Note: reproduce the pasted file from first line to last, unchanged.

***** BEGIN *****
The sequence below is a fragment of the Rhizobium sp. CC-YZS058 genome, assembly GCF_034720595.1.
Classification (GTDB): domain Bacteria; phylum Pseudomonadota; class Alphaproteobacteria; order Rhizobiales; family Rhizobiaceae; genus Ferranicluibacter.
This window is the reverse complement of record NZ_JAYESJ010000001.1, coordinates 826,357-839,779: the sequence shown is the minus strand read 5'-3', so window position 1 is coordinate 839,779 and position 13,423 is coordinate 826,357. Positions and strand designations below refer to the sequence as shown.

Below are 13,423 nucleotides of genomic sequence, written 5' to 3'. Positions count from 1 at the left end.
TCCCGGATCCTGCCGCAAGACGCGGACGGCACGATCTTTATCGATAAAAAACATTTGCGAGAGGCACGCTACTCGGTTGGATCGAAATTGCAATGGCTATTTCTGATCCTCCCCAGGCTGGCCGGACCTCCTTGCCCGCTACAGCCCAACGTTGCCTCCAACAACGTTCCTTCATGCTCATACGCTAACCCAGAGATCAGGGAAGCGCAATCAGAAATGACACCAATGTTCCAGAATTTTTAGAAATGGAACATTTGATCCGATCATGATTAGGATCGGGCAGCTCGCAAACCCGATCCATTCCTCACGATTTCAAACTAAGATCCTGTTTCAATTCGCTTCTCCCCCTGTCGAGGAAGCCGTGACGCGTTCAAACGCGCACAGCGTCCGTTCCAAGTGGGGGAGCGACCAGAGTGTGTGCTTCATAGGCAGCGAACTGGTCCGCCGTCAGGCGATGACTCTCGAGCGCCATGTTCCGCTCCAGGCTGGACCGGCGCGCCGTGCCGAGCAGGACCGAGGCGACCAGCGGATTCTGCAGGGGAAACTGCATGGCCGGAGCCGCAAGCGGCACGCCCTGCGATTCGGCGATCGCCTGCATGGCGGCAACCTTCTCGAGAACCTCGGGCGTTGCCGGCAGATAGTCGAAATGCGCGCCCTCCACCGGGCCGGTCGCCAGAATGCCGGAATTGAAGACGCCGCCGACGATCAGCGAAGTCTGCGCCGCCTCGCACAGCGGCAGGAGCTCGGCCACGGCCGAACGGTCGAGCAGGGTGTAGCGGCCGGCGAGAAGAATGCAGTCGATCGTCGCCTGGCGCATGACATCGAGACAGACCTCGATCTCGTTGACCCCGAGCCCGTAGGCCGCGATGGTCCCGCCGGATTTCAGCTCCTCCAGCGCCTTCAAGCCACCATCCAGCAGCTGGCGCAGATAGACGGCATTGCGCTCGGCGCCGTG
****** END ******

The sequence below is a fragment of the Rhizobium sp. CC-YZS058 genome, assembly GCF_034720595.1.
Classification (GTDB): domain Bacteria; phylum Pseudomonadota; class Alphaproteobacteria; order Rhizobiales; family Rhizobiaceae; genus Ferranicluibacter.
This window is the reverse complement of record NZ_JAYESJ010000001.1, coordinates 826,357-839,779: the sequence shown is the minus strand read 5'-3', so window position 1 is coordinate 839,779 and position 13,423 is coordinate 826,357. Positions and strand designations below refer to the sequence as shown.

Below are 13,423 nucleotides of genomic sequence, written 5' to 3'. Positions count from 1 at the left end.
TCCCGGATCCTGCCGCAAGACGCGGACGGCACGATCTTTATCGATAAAAAACATTTGCGAGAGGCACGCTACTCGGTTGGATCGAAATTGCAATGGCTATTTCTGATCCTCCCCAGGCTGGCCGGACCTCCTTGCCCGCTACAGCCCAACGTTGCCTCCAACAACGTTCCTTCATGCTCATACGCTAACCCAGAGATCAGGGAAGCGCAATCAGAAATGACACCAATGTTCCAGAATTTTTAGAAATGGAACATTTGATCCGATCATGATTAGGATCGGGCAGCTCGCAAACCCGATCCATTCCTCACGATTTCAAACTAAGATCCTGTTTCAATTCGCTTCTCCCCCTGTCGAGGAAGCCGTGACGCGTTCAAACGCGCACAGCGTCCGTTCCAAGTGGGGGAGCGACCAGAGTGTGTGCTTCATAGGCAGCGAACTGGTCCGCCGTCAGGCGATGACTCTCGAGCGCCATGTTCCGCTCCAGGCTGGACCGGCGCGCCGTGCCGAGCAGGACCGAGGCGACCAGCGGATTCTGCAGGGGAAACTGCATGGCCGGAGCCGCAAGCGGCACGCCCTGCGATTCGGCGATCGCCTGCATGGCGGCAACCTTCTCGAGAACCTCGGGCGTTGCCGGCAGATAGTCGAAATGCGCGCCCTCCACCGGGCCGGTCGCCAGAATGCCGGAATTGAAGACGCCGCCGACGATCAGCGAAGTCTGCGCCGCCTCGCACAGCGGCAGGAGCTCGGCCACGGCCGAACGGTCGAGCAGGGTGTAGCGGCCGGCGAGAAGAATGCAGTCGATCGTCGCCTGGCGCATGACATCGAGACAGACCTCGATCTCGTTGACCCCGAGCCCGTAGGCCGCGATGGTCCCGCCGGATTTCAGCTCCTCCAGCGCCTTCAAGCCACCATCCAGCAGCTGGCGCAGATAGACGGCATTGCGCTCGGCGCCGTG